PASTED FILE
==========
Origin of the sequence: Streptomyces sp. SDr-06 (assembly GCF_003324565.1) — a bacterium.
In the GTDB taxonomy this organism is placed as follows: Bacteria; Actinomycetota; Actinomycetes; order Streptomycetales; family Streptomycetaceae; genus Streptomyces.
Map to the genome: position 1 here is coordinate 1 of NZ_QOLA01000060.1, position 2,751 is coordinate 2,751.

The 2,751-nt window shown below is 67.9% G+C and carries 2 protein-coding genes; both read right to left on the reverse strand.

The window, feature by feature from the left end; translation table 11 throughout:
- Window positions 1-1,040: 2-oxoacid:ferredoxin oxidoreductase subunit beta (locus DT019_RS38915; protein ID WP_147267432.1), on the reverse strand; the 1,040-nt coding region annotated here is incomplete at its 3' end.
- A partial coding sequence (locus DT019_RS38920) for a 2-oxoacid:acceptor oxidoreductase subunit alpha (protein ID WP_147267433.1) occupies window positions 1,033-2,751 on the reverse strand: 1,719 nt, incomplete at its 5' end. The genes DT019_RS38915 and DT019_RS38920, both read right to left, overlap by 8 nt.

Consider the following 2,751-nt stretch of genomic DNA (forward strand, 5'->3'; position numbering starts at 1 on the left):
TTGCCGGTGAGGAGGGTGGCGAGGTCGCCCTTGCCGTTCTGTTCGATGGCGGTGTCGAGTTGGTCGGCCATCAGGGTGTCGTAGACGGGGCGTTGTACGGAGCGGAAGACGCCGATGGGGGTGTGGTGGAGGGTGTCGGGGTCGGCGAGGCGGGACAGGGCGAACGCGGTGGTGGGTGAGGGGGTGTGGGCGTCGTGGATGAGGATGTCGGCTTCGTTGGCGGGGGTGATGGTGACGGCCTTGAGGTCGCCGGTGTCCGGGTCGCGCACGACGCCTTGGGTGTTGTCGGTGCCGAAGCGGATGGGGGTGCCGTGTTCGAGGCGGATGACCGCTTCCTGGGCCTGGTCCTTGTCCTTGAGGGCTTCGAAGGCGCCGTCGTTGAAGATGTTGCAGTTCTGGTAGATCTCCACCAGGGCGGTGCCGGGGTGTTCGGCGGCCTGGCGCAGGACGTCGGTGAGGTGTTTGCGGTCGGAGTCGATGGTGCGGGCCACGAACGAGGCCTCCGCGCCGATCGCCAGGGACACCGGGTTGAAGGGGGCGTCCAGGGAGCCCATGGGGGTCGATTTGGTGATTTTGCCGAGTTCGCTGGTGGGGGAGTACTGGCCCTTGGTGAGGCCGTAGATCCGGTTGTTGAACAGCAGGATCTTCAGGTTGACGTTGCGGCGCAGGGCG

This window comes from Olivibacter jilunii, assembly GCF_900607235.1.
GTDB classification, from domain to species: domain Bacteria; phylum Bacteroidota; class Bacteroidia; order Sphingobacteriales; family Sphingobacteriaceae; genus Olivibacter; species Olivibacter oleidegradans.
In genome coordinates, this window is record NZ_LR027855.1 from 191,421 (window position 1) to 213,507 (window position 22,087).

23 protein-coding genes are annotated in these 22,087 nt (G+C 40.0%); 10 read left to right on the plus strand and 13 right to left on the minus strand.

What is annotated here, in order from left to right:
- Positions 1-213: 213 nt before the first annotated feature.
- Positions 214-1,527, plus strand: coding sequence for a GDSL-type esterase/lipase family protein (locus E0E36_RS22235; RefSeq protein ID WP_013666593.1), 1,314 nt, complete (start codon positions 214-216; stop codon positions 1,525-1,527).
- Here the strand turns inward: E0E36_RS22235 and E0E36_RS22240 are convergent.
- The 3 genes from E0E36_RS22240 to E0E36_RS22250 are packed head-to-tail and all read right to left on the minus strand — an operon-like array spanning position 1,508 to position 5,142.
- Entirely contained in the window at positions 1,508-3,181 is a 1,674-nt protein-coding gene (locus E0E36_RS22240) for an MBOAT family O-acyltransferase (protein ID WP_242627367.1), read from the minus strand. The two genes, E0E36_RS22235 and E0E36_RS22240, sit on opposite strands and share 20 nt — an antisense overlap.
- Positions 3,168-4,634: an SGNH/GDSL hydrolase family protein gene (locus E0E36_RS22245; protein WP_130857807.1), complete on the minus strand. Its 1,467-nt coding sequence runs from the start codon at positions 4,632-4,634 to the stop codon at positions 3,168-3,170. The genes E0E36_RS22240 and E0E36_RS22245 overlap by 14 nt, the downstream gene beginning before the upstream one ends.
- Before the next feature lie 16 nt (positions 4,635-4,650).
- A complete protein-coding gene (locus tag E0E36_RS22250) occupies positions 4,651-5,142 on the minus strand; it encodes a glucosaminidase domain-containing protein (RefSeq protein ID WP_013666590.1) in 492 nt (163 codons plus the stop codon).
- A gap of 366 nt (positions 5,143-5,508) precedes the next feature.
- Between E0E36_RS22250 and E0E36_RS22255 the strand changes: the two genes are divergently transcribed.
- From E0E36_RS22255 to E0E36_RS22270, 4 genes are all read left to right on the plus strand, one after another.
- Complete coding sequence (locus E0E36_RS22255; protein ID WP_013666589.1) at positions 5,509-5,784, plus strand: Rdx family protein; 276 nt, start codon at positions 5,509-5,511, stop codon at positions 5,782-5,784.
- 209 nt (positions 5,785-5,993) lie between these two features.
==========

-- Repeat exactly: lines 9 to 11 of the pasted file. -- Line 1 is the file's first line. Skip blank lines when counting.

TTGCCGGTGAGGAGGGTGGCGAGGTCGCCCTTGCCGTTCTGTTCGATGGCGGTGTCGAGTTGGTCGGCCATCAGGGTGTCGTAGACGGGGCGTTGTACGGAGCGGAAGACGCCGATGGGGGTGTGGTGGAGGGTGTCGGGGTCGGCGAGGCGGGACAGGGCGAACGCGGTGGTGGGTGAGGGGGTGTGGGCGTCGTGGATGAGGATGTCGGCTTCGTTGGCGGGGGTGATGGTGACGGCCTTGAGGTCGCCGGTGTCCGGGTCGCGCACGACGCCTTGGGTGTTGTCGGTGCCGAAGCGGATGGGGGTGCCGTGTTCGAGGCGGATGACCGCTTCCTGGGCCTGGTCCTTGTCCTTGAGGGCTTCGAAGGCGCCGTCGTTGAAGATGTTGCAGTTCTGGTAGATCTCCACCAGGGCGGTGCCGGGGTGTTCGGCGGCCTGGCGCAGGACGTCGGTGAGGTGTTTGCGGTCGGAGTCGATGGTGCGGGCCACGAACGAGGCCTCCGCGCCGATCGCCAGGGACACCGGGTTGAAGGGGGCGTCCAGGGAGCCCATGGGGGTCGATTTGGTGATTTTGCCGAGTTCGCTGGTGGGGGAGTACTGGCCCTTGGTGAGGCCGTAGATCCGGTTGTTGAACAGCAGGATCTTCAGGTTGACGTTGCGGCGCAGGGCG

This window comes from Olivibacter jilunii, assembly GCF_900607235.1.
GTDB classification, from domain to species: domain Bacteria; phylum Bacteroidota; class Bacteroidia; order Sphingobacteriales; family Sphingobacteriaceae; genus Olivibacter; species Olivibacter oleidegradans.